The table is set, maybe with flickering candles and blood-red napkins. The lights are dim, the vibes flowing. You look deeply into the eyes of your dinner date, searchingly, while you ponder the answer to an eternal, burning question:
“Which wine should I drink with my lobster ravioli?”
The answer doesn’t have to be tricky, or expensive. Some of the richest foods appear on the table: lobster, rib-eye, cream sauces galore. Not surprisingly, dates are eager to impress with equally gluttonous splurges: a Napa Cab, maybe, or some Veuve Clicquot. While there is nothing wrong with either choice (though I’d grab Perrier Jouet over Veuve any day), you don’t have to go broke for a pitch-perfect pairing. What wins the stakes, so to speak, is zeroing in on that almost magical symbiosis between certain wines and the dishes that love them (or vice versa). Like all great couples, they'll bring out the best in each other.
When eating richer foods, “take a sip of your wine before [you take a bite], and take a sip of the wine after,” said John Grosso, owner of Corktree Fine Wine & Liquor in Northport. “The sip before, [the wine] is going to be drier. Then taste after something with lots of cream or butter, and those tannins will cut right through.”
Broadly speaking, there are a few basic rules to pairing: A bold, tannic red wine such as cabernet sauvignon will tame the fattiness of steak. A crisp but robust white, such as steel-aged chardonnay, will calm through cream sauces; drier, citrusy whites such as sauvignon blanc find their foil in flaky white fish, raw clams and most seafood. Off-dry (aka sweeter) wines, such as certain rieslings, blunt the spice in a curry and allow you to taste other flavors. And sparkling wine, such as Champagne? Bubbles complement almost everything, like a favorite scarf.
Whether you want to impress a new date with your wine-pairing chops, pave the way to amorous post-dinner encounters or simply have a memorable dinner, here are some basic pairing suggestions.
Pasta with red sauce
Sure, it’s a cliché, but the acidity of red sauce is tamed and enhanced by the one red wine on almost every Italian-restaurant wine list: Chianti, a dry, almost dusty red, made from the Sangiovese grape, that loves on most pasta dishes. A more offbeat choice: primitivo, another medium-bodied, Italian red that can be moodier and more robust (it’s also the Italian version of zinfandel).
Tomatoes and olives, or crispy and salty? Marinated in lemon or barbecued? Summer or winter? These are questions you may ask when reaching for wine to go with your bird. In general, tack toward the middle of the color spectrum: Eeither a golden, full-bodied white (such as chardonnay, or a white Rhone) or lighter red, such as pinot noir or red Beaujolais, a greatly overlooked wine that is infinitely pairable (and can be served chilled).
Matching lobster with wine illustrates one of the inherent rules of pairing: What grows together, goes together. The crustaceans native to chilly East Coast waters have rich flesh that finds its foil in creamy (or even steel-aged) chardonnay, such as those made on the East End of Long Island. A close second: a chilled, dry, Provencal-style rosé.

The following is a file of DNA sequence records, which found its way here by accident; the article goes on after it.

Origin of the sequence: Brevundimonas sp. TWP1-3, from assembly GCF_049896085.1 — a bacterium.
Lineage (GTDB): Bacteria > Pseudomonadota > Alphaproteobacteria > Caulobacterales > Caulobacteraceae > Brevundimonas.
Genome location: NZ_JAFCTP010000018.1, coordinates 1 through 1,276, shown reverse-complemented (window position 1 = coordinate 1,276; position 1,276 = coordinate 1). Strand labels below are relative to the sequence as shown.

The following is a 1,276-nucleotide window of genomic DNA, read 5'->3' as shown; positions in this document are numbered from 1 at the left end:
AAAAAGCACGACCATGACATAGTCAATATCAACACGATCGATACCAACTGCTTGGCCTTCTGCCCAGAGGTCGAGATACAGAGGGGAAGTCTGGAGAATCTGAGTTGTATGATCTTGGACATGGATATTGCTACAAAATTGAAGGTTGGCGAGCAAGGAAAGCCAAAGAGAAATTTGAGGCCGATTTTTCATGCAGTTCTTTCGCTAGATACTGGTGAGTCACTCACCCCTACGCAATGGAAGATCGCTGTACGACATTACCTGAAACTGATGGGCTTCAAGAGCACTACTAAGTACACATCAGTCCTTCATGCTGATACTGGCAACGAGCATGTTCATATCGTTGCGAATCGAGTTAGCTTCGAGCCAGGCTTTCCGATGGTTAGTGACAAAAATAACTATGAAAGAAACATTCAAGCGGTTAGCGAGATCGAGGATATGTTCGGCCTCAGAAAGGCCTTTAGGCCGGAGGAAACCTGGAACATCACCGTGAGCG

Chicken tikka masala
Beer may be the beverage of choice when it comes to curries (and Thai and Chinese food), but pairing wine with spicy dishes is a great exercise. An off-dry wine with residual sugar, such as riesling, will blunt that spiciness, while the heat of chilies will lessen a wine’s sweetness and boost its fruit. Gewürztraminer, in particular, brings its own brand of spice to the party.
Roasted white fish
Sauvignon blanc is an incredibly nimble wine that pairs gracefully with most seafood — flaky white fish included. Just avoid the overly grassy versions, sometimes from New Zealand, which taste like green bell peppers and overpower any flavors in their path. A lesser-known white that matches fish well is the racy Spanish white, albariño.
Vegetables can be a puzzler when it comes to wine pairing. Asparagus, especially, can stump the finest of palates. In general, though, an herbaceous white, such as the Austrian wine gruner veltliner, can match the earthy but bright qualities of many vegetables, as well as add its own peppery zotz. Gruners can be challenging to find but are worth the hunt.
Long Island has an embarrassment of riches when it comes to oysters. The subtleties between them, whether from the Peconic Bay or near Fire Island, can be a mini-education in local waters. What all of these oysters have in common, though, is a combination between brine and creaminess. That brininess is blunted by a crisp, saline wine, such as muscadet (from France), a bristling prosecco or even steel-aged chardonnay.
It glistens with fat, a pat of butter melting along the top. What’s going to bring out your steak’s best side? Red wines with ample tannins, those astringent compounds from grape skins that cling to the sides of your mouth — as well as cut through fat. A robust cabernet sauvignon, or Bordeaux-style blend with a heavy cabernet quotient, will match like a glove; if you want to walk on the light side, reach for sparkling wine.